The death toll from Hurricane Matthew has reached 20 in the United States, with more than 2 million American homes and businesses without power.
Matthew, the most powerful Atlantic storm since 2007, has left a path of carnage from the Caribbean up the US Southeast coast.
On Sunday, the storm's remnant headed out to sea, as it was downgraded to a post-tropical cyclone.
The deadly storm has killed ten people in the State of North Carolina since Sunday. With five people reported missing and rivers rising, North Carolina Governor Pat McCrory said he expected more deaths.
"Hurricane Matthew is off the map, but it is still with us and it is still deadly," Governor McCrory said, forecasting a week of "life and death" threats.
McCrory said 334 rescue workers risked their lives carrying out 877 rescues overnight. "These rescue teams, I've got to let you know, they are extremely exhausted at this time."
Florida reported five storm-related deaths, Georgia and South Carolina each had three deaths.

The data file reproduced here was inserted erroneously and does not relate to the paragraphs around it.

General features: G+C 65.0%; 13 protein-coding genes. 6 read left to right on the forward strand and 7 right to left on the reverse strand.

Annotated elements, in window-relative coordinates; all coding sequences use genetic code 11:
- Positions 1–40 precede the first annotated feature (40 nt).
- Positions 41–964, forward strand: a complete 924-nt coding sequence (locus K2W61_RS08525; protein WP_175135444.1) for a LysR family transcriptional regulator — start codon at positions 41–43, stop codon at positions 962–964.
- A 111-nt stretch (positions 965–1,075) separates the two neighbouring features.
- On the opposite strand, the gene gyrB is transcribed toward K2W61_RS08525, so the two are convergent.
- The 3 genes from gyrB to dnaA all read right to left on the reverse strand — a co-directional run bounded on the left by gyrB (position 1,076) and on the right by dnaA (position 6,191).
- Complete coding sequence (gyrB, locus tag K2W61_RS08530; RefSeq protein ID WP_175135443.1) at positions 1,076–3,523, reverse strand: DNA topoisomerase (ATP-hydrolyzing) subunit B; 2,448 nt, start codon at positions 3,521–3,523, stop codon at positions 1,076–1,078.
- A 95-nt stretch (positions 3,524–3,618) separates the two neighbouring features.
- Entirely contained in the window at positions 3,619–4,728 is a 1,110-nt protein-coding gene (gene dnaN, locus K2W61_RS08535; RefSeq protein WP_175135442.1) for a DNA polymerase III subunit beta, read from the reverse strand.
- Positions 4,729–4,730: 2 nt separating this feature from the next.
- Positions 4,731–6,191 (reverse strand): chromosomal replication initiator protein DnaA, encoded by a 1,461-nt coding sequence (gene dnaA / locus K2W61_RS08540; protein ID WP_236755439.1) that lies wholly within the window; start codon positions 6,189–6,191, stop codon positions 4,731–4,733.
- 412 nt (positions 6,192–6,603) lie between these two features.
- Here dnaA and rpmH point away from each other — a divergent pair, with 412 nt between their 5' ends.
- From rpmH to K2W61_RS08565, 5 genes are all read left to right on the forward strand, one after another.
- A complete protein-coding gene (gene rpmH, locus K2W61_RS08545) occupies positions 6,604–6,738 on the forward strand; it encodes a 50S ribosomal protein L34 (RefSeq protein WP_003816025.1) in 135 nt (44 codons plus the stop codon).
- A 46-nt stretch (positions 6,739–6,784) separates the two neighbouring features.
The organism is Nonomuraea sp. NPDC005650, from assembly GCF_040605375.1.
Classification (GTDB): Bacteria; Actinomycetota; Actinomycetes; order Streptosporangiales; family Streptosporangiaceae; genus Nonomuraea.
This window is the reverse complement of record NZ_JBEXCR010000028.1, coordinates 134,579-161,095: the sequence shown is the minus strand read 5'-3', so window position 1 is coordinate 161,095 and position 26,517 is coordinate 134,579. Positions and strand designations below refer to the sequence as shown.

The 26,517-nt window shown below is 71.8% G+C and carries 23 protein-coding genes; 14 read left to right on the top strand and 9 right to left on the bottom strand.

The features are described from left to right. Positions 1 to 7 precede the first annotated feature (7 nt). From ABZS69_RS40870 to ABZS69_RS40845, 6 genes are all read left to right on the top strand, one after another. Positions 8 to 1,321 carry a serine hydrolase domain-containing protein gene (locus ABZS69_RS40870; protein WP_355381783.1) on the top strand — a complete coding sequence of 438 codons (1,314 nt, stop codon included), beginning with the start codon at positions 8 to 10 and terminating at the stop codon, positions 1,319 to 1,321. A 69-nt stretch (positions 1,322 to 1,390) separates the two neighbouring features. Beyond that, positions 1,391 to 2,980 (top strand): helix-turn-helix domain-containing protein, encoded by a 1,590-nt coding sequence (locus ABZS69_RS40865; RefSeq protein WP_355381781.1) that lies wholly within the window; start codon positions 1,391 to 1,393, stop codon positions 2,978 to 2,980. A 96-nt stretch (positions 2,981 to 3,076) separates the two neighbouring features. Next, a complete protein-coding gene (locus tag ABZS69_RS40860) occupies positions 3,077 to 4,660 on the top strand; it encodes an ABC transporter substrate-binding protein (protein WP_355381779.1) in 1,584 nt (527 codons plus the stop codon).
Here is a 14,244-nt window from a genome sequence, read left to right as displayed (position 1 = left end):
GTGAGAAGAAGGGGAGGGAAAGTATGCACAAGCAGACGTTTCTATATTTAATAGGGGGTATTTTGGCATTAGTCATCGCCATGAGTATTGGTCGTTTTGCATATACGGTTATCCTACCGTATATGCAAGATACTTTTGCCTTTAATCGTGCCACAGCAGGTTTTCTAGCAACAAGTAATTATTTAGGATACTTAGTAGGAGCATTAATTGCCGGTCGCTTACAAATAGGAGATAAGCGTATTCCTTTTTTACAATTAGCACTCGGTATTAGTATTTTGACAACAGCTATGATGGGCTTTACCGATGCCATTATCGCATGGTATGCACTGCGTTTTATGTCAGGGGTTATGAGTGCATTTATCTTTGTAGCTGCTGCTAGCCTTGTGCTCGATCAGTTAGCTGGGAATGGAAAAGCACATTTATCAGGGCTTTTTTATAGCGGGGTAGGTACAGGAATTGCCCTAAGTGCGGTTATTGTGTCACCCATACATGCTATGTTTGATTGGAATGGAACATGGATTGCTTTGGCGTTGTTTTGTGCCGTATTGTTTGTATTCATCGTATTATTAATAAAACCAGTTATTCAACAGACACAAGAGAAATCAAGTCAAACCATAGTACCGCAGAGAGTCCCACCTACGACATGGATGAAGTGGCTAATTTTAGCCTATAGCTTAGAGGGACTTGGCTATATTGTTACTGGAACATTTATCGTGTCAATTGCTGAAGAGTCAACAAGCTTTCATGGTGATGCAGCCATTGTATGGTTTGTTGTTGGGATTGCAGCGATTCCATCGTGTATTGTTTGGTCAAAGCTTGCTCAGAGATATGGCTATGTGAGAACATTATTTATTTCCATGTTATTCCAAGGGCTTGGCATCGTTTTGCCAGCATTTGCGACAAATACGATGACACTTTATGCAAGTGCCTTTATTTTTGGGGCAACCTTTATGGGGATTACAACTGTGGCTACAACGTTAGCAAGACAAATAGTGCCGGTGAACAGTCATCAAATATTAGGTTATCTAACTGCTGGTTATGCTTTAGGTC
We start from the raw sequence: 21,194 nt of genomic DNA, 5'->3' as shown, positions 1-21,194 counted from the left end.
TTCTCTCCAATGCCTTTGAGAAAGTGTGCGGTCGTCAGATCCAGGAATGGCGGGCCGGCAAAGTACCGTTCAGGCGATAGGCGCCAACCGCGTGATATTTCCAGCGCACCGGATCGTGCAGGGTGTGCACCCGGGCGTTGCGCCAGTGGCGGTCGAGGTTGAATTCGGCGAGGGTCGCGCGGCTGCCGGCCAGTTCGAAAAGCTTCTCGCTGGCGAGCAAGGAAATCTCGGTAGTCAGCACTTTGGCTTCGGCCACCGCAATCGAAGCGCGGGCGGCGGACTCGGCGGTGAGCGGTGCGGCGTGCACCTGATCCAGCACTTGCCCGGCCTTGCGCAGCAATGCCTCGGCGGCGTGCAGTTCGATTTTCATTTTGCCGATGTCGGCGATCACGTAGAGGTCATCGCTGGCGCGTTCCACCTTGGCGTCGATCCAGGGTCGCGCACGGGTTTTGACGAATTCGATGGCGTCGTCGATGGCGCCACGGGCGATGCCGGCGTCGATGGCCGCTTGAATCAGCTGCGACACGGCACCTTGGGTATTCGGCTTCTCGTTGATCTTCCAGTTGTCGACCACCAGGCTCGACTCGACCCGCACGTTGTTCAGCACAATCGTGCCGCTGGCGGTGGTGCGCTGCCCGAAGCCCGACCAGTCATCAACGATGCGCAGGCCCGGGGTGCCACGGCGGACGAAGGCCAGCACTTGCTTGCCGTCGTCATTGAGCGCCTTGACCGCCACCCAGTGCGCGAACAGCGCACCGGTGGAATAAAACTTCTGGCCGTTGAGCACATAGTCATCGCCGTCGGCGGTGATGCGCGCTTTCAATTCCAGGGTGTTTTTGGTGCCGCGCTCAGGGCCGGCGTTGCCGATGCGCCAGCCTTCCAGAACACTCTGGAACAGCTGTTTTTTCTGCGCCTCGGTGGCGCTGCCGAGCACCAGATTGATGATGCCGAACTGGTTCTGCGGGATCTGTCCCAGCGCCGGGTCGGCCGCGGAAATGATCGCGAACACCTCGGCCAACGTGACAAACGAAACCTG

Many coastal and inland communities were still under water, and dangerous conditions existed from damaged homes and broken power lines.
In Virginia, the city of Norfolk declared a state of emergency and urged its citizens to remain off the road. More than 300,000 residents in the state have lost power.
All parks, recreation centers, libraries and the Virginia Aquarium were closed in the city of Virginia Beach.
Florida Governor Rick Scott described the damage, including beach erosion and washed out roads, as "unbelievable." Scott said 132,000 homes still had no power.
Matthew, which was downgraded to a post-tropical cyclone on Sunday, killed nearly 900 people in Haiti.